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Legally Acceptable Reasons for Divorce That Couples Should Know About

Despite the fact that the divorce rate in the U.S. is steadily declining, approximately 40-50% of marriages still end in divorce, nationwide.

As demographics, economics, and attitudes towards marriage have changed, this has lead to a decline in the number of marriages taking place across the U.S. too.

But why do people choose to get divorced and what are you legally allowed to cite as grounds for the end of your marriage? Learn more about legal grounds for divorce in this blog.

Divorce Rulings From State-to-State

Before you dive into divorce proceedings, it’s important to know that different states across the U.S. have different legal conditions regarding grounds for divorce.

It’s also important to understand what qualifies as a legal reason for your divorce before you decide to end your marriage. This reason may not qualify in your particular state.

You should have complete clarity with regard to the acceptable reasons for your divorce in your state. Otherwise, you may be required to undergo a legal separation beforehand or attend couple’s therapy in a bid to save your marriage.

What If There Is No Real Reason For Divorce?

This then qualifies as no-fault grounds for divorce. It today’s day and age, this divorce route is becoming far more common, rather than citing any legal reason for getting divorced.

No-fault divorces are also far less expensive and time-consuming to process and are far less emotionally taxing, too. Basically, you are not required to prove that your spouse has done anything wrong in a no-fault divorce. It’s simply an absolution of marriage because the union no longer works for both parties.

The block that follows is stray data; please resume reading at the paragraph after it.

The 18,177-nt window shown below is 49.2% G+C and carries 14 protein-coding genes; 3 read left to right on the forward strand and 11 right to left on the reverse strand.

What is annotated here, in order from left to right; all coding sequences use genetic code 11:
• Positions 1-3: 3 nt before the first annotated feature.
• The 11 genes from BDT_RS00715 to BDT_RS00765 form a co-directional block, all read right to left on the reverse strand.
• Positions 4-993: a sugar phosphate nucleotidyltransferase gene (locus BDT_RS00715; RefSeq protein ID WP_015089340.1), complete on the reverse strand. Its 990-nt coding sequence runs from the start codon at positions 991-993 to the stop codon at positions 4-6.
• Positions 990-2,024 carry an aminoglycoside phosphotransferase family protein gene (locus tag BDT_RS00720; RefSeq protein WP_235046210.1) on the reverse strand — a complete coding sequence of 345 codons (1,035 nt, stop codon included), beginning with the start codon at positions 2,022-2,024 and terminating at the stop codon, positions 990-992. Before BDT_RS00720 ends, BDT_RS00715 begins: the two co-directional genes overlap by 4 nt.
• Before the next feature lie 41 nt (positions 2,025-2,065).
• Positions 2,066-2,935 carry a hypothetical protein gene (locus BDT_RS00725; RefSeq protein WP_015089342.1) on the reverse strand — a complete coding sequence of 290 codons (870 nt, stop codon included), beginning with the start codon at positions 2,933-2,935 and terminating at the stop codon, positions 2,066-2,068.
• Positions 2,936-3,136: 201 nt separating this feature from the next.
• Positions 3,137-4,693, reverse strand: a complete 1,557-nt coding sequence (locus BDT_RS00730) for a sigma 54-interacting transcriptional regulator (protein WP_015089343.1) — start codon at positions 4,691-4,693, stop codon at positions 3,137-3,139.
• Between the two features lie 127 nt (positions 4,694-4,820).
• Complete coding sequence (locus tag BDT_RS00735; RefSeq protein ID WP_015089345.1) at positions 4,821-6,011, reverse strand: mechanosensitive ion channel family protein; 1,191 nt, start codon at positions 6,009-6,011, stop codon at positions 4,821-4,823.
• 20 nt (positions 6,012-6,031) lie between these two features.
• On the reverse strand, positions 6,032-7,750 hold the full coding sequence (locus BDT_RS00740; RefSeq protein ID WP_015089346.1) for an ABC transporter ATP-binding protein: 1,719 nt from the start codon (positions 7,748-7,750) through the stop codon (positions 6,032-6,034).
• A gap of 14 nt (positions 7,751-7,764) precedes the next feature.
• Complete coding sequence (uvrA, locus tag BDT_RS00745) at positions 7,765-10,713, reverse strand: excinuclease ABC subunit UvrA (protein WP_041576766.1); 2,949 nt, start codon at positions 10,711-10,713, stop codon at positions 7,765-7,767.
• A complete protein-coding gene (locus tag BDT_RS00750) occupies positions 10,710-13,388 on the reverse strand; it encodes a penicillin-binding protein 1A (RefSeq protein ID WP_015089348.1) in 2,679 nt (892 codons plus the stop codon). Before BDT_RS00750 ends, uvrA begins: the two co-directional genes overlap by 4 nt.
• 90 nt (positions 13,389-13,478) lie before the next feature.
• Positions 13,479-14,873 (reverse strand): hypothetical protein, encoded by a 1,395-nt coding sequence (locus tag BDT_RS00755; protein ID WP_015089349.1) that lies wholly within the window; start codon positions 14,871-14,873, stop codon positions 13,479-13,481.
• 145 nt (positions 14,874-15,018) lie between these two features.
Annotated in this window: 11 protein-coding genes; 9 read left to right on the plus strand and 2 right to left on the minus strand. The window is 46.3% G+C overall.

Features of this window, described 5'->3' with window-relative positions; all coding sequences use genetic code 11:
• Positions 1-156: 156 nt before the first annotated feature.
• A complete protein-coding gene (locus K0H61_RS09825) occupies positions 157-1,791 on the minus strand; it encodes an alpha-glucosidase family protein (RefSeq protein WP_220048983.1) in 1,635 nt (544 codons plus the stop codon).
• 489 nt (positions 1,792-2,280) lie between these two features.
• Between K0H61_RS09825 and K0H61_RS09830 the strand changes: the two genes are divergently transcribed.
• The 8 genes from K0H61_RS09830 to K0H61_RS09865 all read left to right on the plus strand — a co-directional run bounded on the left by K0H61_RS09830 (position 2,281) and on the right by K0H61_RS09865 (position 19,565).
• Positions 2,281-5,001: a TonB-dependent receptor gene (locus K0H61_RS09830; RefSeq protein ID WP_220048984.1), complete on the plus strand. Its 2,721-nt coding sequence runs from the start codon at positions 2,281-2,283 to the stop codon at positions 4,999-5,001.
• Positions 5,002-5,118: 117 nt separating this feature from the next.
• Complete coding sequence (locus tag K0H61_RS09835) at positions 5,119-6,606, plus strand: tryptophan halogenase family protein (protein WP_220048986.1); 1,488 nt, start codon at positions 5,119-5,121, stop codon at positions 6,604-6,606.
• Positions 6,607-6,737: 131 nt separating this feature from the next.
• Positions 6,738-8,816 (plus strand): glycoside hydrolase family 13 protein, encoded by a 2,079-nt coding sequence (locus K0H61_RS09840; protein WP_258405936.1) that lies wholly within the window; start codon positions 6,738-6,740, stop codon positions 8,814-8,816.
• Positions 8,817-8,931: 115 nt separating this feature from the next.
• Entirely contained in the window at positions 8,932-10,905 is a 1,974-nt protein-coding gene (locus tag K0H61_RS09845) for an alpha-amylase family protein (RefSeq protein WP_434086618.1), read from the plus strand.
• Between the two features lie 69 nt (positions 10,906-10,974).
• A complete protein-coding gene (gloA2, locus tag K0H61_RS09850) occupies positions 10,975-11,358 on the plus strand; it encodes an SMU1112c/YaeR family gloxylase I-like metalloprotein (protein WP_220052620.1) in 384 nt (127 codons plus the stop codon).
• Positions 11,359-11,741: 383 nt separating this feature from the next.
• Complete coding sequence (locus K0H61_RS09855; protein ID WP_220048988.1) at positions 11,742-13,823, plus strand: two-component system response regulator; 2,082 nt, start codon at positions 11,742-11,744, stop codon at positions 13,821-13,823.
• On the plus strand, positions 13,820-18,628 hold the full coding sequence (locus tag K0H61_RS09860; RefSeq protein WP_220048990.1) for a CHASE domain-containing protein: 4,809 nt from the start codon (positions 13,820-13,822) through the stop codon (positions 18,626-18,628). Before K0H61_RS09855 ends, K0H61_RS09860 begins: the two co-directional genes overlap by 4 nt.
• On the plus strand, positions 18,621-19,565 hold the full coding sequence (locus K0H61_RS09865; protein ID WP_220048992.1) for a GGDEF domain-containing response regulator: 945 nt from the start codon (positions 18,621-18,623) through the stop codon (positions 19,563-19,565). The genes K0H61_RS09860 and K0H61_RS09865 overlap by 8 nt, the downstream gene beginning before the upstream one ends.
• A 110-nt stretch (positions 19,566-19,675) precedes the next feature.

However, in some states, such as Texas, you are still required to prove to the court why your marriage is not working i.e. why a divorce should be granted. If you’re looking for a divorce lawyer in Texas, check out Vendt Law Firm.

Grounds For Divorce: Your Legally Acceptable Options

In contrast to no-fault divorce cases, there are a number of legally acceptable reasons to file for divorce. In this case, you must prove your spouse is at fault and you want to escape a marriage. Some of the most common legal grounds for divorce include the following.

1. Abandonment (Desertion)

This legal example involves the desertion of a spouse by leaving a marital home for an extended period of time. This ground for divorce also extends to emotional desertion where a spouse displays cruel behavior, persuading their partner to leave the marital home.

2. Physical and Emotional Abuse

Domestic violence is one of the most commonly cited grounds for divorce and extends to physical, emotional, and psychological abuse. Behavior that is threatening and hostile is also included in this legal category.

3. Adultery

Adultery is yet another common legal reason for filing for divorce. This act is characterized by extramarital relations with a person outside of marriage, during the period of marriage. If adultery does not affect the division of property between spouses, it will affect child custody.

Also included in this legal charge is the misuse of marital assets during the period of infidelity. This includes gift or property purchases or taking the third-party on vacation.